A conflict of interest between Ankara and Washington over Syria will likely see the two drift apart, with Turkiye aligning more closely with Eurasian powers.
The series of airstrikes against Kurdish militants in northern Syria by Turkish jets in the past week come amid heightened concerns over Ankara’s threat to launch a ground operation. Such actions are not without precedent, yet have thus far achieved little in terms of eradicating the security challenges posed by US-backed Kurdish fighters.
Turkiye is today addressing an existential challenge to its national security and sovereignty, stemming from the United States’ quasi-alliance with Kurdish groups in Syria over the past decade – with whom Ankara has been battling for far longer.
However, this issue is playing out within a much broader regional backdrop today. Russia now has a permanent presence in Syria and is itself locked in an existential struggle with the US in Ukraine and the Black Sea. Iran-US tensions are also acute and President Joe Biden has openly called for the overthrow of the Iranian government.
Opposing the US occupation of Syria
Suffice to say, the Syrian government, which has demanded the removal of illegal US troops from one-third of its territory for years, enjoys a congruence of interests with Turkiye like never before, particularly in opposing the American military presence in Syria.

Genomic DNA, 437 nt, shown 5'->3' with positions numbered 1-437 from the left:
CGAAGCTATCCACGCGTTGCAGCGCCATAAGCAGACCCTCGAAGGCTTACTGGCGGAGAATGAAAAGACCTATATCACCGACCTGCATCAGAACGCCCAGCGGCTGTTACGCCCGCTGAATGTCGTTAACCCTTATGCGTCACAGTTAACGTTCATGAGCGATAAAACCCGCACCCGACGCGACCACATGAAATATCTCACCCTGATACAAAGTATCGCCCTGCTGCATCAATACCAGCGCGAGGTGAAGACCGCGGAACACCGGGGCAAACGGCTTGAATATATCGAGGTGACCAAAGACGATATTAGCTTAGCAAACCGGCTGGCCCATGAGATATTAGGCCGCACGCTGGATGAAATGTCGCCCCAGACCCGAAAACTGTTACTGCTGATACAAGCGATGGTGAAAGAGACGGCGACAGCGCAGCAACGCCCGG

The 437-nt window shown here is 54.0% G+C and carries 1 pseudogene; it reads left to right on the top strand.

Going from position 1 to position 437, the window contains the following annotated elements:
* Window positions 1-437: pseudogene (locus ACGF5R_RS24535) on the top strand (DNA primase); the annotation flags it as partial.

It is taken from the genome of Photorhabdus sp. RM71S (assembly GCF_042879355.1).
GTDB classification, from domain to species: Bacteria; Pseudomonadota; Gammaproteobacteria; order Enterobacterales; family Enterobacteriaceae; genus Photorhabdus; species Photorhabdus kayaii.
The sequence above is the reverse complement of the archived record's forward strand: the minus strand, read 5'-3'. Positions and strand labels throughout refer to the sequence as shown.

For the US, on the other hand, continued occupation of Syria is crucial in geopolitical terms, given that country’s geography on the northern tier of the West Asian region borders Iran and the Caucasus to the north and east, Turkiye and the Black Sea to the north, Israel to the south, and the Eastern Mediterranean to the west.
All of that would have a great bearing on the outcome of the epochal struggle for the control of the Eurasian landmass – the Heartland and the Geographical Pivot of history as Sir Halford J. Mackinder once described it in evocative terms – by Washington and NATO to counter Russia’s resurgence and China’s rise.
China’s involvement in the Astana process
A curious detail at this point assumes larger-than-life significance in the period ahead: Beijing is messaging its interest in joining the Astana process on Syria. Moscow’s presidential envoy for Syria, Alexander Lavrentiev, stated recently that Russia is convinced that China’s involvement as an observer in the Astana format would be valuable.
Interestingly, Lavrentiev was speaking after the 19th international meeting on Syria in the Astana format with his counterparts from Turkiye and Iran on November 15.